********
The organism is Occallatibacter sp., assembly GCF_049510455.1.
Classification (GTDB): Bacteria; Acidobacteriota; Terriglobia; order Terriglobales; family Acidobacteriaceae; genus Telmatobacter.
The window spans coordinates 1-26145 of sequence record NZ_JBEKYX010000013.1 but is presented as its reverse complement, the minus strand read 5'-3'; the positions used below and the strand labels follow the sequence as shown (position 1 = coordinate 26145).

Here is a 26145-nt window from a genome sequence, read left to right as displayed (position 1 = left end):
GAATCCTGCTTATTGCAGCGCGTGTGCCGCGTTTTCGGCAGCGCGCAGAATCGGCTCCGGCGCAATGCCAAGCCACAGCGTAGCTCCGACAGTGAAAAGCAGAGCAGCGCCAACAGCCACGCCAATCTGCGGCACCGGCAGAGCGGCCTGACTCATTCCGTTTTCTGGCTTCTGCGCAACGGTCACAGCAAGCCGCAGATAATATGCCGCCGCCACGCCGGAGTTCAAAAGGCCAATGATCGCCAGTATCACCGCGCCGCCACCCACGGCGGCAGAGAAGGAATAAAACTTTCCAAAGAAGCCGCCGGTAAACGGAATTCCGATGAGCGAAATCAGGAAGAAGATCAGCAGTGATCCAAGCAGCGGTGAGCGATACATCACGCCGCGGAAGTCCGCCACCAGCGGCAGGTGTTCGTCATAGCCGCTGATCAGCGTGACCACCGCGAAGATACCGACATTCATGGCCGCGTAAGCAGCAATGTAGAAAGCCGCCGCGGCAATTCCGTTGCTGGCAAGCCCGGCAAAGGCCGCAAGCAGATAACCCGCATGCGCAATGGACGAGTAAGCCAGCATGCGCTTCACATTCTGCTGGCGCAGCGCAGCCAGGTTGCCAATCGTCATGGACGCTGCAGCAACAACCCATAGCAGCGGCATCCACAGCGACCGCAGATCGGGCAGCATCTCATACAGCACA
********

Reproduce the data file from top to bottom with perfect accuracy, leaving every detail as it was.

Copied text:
The organism is Occallatibacter sp., assembly GCF_049510455.1.
Classification (GTDB): Bacteria; Acidobacteriota; Terriglobia; order Terriglobales; family Acidobacteriaceae; genus Telmatobacter.
The window spans coordinates 1-26145 of sequence record NZ_JBEKYX010000013.1 but is presented as its reverse complement, the minus strand read 5'-3'; the positions used below and the strand labels follow the sequence as shown (position 1 = coordinate 26145).

Here is a 26145-nt window from a genome sequence, read left to right as displayed (position 1 = left end):
GAATCCTGCTTATTGCAGCGCGTGTGCCGCGTTTTCGGCAGCGCGCAGAATCGGCTCCGGCGCAATGCCAAGCCACAGCGTAGCTCCGACAGTGAAAAGCAGAGCAGCGCCAACAGCCACGCCAATCTGCGGCACCGGCAGAGCGGCCTGACTCATTCCGTTTTCTGGCTTCTGCGCAACGGTCACAGCAAGCCGCAGATAATATGCCGCCGCCACGCCGGAGTTCAAAAGGCCAATGATCGCCAGTATCACCGCGCCGCCACCCACGGCGGCAGAGAAGGAATAAAACTTTCCAAAGAAGCCGCCGGTAAACGGAATTCCGATGAGCGAAATCAGGAAGAAGATCAGCAGTGATCCAAGCAGCGGTGAGCGATACATCACGCCGCGGAAGTCCGCCACCAGCGGCAGGTGTTCGTCATAGCCGCTGATCAGCGTGACCACCGCGAAGATACCGACATTCATGGCCGCGTAAGCAGCAATGTAGAAAGCCGCCGCGGCAATTCCGTTGCTGGCAAGCCCGGCAAAGGCCGCAAGCAGATAACCCGCATGCGCAATGGACGAGTAAGCCAGCATGCGCTTCACATTCTGCTGGCGCAGCGCAGCCAGGTTGCCAATCGTCATGGACGCTGCAGCAACAACCCATAGCAGCGGCATCCACAGCGACCGCAGATCGGGCAGCATCTCATACAGCACA